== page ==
The median follow-up of the patients is 7·8 years (range, 0·5–32·5). Median age was 64 years (range, 16–95); 61% were women. Mean platelet count was 843 × 109/l [median ± standard deviation (SD):763 ± 319 × 109/l]; 114 patients (20%) had a platelet count >1000 × 109/l. Mean leucocyte count was 9·5 × 109/l (8·9 ± 3·1 × 109/l); 143 patients (25%) had a leucocyte count >11 × 109/l. Mean haemoglobin concentration was 140 g/l (141 ± 16 g/l). JAK2 V617F mutation was determined in 360 patients, 30/62 (48%) patients with haemorrhages and 330/503 (66%) patients without haemorrhages, and was present in 55% and 65% of the patients, respectively (P = 0·31). Three patients were homozygous. The treatment strategy changed over the years. Generally, antiplatelet drugs were used in high-risk patients and/or with cardiovascular risk factors and/or symptoms due to microvessel disturbance. Cytotoxic therapy was reserved for high-risk patients and/or persistent microvessel disturbances on antiplatelet therapy. Overall, 484 patients (85·6%) received a cytoreductive treatment and 379 (78%) achieved at least a partial response. Five hundred and thirty-seven patients (95%) received an antiplatelet drug (acetylsalicylic acid, 100 mg daily, n = 395, 73·5%; ticlopididin, n = 78, 14·5%; indobuphene, n = 64, 12%). The time on antiplatelet agents varied from 0·5–380 months (median 65). There was no difference in terms of type and duration of antiplatelet/cytoreductive treatments between the two cohorts.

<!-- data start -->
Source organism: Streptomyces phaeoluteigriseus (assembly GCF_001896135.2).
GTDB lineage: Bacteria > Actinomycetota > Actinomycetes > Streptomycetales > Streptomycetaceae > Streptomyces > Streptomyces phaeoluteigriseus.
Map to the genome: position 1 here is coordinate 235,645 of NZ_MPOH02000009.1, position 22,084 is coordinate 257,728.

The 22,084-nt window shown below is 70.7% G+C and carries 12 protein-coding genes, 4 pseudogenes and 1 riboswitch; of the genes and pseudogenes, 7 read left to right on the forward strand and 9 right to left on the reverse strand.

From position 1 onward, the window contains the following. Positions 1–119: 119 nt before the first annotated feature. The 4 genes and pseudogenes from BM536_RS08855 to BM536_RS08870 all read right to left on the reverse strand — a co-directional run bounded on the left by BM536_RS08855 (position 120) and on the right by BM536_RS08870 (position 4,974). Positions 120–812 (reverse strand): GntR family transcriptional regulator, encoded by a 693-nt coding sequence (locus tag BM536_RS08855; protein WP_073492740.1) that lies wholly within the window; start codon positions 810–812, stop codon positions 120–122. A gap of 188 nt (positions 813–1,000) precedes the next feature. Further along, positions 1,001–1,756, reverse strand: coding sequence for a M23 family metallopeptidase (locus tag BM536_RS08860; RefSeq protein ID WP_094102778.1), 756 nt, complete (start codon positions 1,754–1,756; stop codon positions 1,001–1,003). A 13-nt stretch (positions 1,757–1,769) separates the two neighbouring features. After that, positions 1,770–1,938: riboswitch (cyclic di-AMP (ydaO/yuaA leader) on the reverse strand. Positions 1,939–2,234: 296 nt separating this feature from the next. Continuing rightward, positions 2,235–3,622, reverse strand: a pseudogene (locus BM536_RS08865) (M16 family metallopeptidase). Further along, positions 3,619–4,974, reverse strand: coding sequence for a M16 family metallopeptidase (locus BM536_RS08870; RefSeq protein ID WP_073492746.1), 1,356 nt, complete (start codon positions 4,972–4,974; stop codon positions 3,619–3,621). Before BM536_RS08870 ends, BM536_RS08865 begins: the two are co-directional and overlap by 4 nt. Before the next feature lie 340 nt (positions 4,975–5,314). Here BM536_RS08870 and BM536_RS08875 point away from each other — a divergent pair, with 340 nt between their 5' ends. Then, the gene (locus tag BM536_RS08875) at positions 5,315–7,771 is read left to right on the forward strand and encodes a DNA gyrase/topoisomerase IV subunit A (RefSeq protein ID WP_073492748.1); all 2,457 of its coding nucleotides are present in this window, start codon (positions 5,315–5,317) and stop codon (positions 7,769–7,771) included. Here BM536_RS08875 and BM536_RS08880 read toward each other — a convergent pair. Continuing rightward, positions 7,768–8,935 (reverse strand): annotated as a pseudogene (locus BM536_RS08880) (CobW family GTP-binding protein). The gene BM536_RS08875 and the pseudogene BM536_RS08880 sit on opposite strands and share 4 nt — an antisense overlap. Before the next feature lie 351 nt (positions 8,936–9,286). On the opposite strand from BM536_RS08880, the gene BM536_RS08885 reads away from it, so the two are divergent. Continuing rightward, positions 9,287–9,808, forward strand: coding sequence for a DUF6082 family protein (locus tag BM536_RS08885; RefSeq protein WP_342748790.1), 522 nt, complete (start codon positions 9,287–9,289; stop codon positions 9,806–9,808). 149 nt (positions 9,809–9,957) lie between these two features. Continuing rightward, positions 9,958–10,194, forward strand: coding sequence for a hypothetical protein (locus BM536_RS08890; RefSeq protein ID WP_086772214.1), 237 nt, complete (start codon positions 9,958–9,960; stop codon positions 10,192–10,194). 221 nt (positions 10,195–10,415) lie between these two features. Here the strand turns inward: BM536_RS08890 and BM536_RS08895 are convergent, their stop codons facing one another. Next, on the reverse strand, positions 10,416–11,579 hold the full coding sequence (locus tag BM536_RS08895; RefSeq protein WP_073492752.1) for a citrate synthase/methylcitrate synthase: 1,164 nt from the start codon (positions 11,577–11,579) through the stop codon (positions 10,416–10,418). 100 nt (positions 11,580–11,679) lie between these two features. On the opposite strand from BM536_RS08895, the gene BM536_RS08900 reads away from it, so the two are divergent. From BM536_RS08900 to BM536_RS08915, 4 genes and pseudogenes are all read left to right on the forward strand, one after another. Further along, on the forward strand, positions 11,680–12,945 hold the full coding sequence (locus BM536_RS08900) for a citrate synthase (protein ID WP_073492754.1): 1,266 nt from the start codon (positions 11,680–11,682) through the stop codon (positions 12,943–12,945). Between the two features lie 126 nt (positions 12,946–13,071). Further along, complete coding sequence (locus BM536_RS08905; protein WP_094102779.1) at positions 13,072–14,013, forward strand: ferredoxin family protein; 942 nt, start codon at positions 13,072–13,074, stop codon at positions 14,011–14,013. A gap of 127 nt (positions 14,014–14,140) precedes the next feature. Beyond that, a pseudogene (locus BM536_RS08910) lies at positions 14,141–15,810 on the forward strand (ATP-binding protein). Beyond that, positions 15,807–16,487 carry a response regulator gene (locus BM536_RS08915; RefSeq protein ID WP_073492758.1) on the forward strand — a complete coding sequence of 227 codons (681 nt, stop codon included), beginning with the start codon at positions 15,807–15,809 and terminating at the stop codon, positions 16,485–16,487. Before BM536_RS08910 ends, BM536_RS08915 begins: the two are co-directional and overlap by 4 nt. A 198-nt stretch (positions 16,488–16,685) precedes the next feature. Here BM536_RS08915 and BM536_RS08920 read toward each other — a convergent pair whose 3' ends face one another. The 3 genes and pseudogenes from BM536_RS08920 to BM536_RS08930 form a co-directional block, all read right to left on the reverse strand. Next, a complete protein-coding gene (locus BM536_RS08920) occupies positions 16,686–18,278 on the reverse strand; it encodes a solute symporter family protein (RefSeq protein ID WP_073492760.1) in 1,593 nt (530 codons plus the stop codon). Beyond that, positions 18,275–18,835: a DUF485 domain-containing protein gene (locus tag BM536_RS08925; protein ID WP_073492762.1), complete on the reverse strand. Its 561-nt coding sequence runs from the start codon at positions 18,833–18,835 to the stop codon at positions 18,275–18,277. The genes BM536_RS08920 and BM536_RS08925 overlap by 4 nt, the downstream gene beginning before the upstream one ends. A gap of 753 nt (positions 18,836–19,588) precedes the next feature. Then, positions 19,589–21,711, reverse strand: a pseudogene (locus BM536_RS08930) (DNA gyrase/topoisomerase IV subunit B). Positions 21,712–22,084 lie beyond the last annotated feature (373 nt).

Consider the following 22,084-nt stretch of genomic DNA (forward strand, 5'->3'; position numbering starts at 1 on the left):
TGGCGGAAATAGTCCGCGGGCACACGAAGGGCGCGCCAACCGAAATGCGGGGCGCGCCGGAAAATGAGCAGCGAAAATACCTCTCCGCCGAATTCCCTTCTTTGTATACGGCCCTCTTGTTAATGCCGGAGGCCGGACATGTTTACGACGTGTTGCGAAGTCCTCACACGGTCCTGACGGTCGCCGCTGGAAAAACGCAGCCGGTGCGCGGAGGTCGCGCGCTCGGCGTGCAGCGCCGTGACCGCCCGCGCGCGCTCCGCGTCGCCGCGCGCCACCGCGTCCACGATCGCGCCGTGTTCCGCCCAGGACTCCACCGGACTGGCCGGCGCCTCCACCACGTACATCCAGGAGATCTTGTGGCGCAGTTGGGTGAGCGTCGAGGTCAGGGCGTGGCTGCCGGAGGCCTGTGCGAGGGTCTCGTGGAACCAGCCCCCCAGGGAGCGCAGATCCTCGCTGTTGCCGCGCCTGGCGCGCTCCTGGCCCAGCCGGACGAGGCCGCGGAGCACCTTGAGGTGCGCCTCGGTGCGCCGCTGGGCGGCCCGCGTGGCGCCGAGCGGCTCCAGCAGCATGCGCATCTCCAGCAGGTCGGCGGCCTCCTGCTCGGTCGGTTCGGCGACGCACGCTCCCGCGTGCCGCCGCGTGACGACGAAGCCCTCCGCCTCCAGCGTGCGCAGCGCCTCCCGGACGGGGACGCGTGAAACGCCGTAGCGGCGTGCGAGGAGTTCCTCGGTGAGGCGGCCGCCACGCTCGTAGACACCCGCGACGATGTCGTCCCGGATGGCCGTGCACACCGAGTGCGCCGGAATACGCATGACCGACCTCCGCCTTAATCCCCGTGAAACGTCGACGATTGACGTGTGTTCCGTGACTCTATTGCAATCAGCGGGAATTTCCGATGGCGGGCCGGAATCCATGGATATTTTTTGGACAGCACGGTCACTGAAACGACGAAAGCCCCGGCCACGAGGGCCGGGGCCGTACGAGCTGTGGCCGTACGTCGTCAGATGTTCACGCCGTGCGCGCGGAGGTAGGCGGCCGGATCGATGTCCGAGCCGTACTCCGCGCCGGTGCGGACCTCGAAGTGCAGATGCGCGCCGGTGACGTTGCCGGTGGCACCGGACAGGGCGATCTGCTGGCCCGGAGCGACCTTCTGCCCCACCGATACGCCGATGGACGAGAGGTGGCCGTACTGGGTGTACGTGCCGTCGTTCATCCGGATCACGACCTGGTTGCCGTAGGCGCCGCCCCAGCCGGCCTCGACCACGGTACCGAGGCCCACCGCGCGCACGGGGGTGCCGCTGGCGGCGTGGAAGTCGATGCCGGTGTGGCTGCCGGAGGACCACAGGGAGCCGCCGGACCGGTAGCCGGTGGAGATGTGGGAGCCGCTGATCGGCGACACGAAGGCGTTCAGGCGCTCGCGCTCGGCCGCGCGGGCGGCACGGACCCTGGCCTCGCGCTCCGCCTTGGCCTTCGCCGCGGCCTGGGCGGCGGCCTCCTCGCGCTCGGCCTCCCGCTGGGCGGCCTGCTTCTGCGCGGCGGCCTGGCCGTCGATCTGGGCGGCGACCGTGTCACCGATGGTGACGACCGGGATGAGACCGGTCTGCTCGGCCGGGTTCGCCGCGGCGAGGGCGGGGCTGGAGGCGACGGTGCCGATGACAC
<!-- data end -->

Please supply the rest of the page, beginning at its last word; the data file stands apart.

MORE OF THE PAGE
Over the 4433 person-years of follow-up time, 62 patients (11%) had one or more haemorrhages, for a total of 80 haemorrhagic events, resulting in a cumulative risk of haemorrhage of 14% at 10 years. The incidence rates of total and of severe bleeds were 13·9 and 5 events per 1000 person-years, respectively. Twenty-six major bleeds occurred in 24 patients (4%) at ET diagnosis (4) or during follow-up (22), after a median time from diagnosis of 29 months (range, 0–260). The sites of severe haemorrhages were: melena (nine), haematemesis (one), rectal (three), haematuria (three), metrorrhagia (three), articular (two), intracranial (three), retinal (one) and renal (one). At the time of bleeding, the median platelet count was 560 × 109/l (range, 122–1322) and median leucocyte count was 7·3 × 109/l (range, 4·8–12·7) In 20 cases (77%), patients were receiving antiplatelet/anticoagulant agents. In seven patients, a major thrombotic event was observed at the same time or after the haemorrhage. In one case, bleeding was the ultimate cause of death. The remaining 54 haemorrhages were minor. The haemorrhage-free survival was 89·2% at 20 years.